Haemovigilance data have also led to some unexpected, intriguing observations. Thirteen fatal cases of graft-versus-host disease (GVHD) were reported in a 10-year time span through SHOT, all of them prior to the implementation of universal leucocyte reduction and all but two of them in patients who did not meet usual indications for use of irradiated components [9]. Also, universal leucocyte reduction was associated with a marked reduction in the number of posttransfusion purpura (PTP) cases reported and an apparent shift of these from predominantly red cell recipients (57% from 3%) to include more platelet recipients. This information may be useful in exploring the pathophysiology of these reactions and provide information that may be relevant to blood supply systems not currently employing this approach to component production. Without a haemovigilance system operating ‘in the background’ to amass this experience, these findings might have been missed due to the relative infrequency of GVHD and PTP.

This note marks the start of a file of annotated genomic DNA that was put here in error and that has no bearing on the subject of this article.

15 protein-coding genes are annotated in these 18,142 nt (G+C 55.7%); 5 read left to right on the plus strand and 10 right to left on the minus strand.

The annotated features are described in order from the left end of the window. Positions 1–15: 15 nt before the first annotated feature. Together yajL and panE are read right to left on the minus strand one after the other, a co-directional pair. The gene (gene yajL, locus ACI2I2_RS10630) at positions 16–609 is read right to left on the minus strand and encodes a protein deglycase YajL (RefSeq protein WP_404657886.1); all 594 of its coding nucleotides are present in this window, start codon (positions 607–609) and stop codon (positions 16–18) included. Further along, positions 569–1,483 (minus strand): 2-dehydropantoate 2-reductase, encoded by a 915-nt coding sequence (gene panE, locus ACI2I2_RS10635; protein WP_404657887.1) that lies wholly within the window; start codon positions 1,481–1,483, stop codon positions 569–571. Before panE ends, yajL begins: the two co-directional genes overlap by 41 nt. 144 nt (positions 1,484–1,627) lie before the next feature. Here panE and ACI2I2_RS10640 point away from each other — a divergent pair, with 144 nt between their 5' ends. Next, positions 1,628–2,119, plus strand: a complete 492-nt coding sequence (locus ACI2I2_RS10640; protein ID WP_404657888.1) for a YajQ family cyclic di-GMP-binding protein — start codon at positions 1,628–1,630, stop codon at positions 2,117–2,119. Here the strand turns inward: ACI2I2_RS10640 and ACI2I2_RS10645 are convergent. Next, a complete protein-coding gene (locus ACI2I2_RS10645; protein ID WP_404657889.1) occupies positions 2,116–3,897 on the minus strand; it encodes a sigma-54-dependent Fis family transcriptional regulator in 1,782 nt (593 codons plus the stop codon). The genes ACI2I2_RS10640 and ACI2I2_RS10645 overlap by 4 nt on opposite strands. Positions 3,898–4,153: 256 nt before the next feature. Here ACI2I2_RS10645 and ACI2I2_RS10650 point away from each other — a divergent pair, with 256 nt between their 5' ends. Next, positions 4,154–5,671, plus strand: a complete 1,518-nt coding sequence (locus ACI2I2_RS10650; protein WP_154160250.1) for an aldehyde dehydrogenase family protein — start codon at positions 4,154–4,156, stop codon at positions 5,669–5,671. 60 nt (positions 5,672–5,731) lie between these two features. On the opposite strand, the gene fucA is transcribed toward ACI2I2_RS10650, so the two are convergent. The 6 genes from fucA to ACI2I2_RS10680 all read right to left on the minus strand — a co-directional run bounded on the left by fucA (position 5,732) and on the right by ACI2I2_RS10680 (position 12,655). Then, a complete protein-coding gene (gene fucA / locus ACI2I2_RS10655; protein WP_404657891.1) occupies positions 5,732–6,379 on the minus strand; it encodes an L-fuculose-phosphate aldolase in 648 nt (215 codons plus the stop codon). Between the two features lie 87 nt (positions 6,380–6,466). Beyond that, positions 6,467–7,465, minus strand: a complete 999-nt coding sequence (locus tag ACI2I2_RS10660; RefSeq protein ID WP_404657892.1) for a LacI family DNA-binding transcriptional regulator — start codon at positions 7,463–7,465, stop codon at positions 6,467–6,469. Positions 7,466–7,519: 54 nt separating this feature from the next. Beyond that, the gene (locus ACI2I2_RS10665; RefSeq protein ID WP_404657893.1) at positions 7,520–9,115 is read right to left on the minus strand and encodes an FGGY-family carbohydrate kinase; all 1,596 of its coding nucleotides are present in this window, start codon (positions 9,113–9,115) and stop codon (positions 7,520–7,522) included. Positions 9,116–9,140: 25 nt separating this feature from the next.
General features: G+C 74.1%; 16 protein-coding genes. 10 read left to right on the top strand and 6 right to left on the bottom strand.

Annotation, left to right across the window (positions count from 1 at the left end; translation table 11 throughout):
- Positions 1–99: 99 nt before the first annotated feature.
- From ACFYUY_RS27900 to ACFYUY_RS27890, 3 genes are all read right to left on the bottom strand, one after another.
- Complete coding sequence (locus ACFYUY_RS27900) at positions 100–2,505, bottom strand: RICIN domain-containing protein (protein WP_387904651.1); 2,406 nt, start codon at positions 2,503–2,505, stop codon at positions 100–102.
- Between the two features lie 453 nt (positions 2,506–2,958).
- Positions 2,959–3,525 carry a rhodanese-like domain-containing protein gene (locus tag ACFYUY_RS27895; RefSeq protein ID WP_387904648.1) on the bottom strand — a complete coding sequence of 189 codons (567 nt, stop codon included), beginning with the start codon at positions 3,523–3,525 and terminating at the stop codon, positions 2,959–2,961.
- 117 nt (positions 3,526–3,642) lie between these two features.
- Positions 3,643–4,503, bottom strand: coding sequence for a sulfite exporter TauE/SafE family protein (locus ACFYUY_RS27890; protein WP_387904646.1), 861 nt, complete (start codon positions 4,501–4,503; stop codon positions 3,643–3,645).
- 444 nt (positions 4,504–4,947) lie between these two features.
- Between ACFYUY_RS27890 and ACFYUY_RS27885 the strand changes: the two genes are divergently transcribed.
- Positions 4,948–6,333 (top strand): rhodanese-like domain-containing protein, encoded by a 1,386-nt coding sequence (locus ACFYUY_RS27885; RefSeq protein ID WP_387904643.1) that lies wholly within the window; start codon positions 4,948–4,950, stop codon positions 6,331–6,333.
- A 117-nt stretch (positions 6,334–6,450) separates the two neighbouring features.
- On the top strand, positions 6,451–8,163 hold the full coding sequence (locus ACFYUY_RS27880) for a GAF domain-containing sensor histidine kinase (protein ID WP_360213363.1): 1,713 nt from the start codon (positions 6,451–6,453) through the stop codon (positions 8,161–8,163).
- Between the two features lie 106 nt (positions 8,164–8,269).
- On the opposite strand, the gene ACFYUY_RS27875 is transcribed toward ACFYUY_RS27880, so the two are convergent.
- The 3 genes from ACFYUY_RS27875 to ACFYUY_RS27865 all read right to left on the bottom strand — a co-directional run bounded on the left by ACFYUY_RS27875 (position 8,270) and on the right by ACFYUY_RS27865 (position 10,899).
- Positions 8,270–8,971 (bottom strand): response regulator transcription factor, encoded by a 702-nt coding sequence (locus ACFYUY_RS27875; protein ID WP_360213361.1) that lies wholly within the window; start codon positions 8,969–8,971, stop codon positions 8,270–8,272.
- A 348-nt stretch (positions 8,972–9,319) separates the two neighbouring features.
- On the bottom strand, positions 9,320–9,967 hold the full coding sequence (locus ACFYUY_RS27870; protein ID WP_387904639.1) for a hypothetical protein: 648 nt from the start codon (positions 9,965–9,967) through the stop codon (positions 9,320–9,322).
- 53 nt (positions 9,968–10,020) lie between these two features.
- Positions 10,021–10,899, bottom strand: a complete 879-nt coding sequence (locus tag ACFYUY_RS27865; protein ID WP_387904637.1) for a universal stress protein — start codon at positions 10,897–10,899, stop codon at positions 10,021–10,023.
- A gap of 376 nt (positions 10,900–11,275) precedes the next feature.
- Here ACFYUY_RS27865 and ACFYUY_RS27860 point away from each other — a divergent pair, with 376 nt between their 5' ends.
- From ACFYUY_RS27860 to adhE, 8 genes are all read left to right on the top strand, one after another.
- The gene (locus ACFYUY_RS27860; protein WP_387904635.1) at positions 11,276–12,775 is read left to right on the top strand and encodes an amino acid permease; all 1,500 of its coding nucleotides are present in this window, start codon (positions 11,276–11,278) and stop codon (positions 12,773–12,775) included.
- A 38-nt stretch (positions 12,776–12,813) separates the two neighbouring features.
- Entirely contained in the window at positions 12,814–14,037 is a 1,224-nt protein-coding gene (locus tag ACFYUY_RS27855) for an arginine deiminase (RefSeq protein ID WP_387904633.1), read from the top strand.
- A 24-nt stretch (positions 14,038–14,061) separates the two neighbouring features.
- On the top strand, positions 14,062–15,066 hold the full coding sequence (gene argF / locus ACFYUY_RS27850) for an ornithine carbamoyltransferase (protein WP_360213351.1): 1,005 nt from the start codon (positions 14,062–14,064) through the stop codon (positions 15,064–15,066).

Haemovigilance systems could also be applied to address important yet unanswered questions through the large number of events that they track. For example, the utility of routine premedication with antipyretics and antihistamines has been challenged, but many clinicians continue to believe in their importance. A haemovigilance system could seek to generate a database of sufficient size to address this issue within one jurisdiction or healthcare system so that clinicians could not simply dismiss the data as not being applicable to them. Conversely, the large experience of multiple nations might be able to determine whether the incidence of TRALI is affected by all the plasma in a platelet unit originating from a single donor versus multiple but smaller exposures. There is also considerable interest in applying the power of a haemovigilance system's large purview for ‘Phase IV’ or ‘postmarketing surveillance’ studies to help assess the safety of new interventions, such as pathogen inactivation. This could be accomplished by ensuring that appropriate questions were included on the posttransfusion report form completed by transfusionists or through targeted studies utilizing special reporting tools.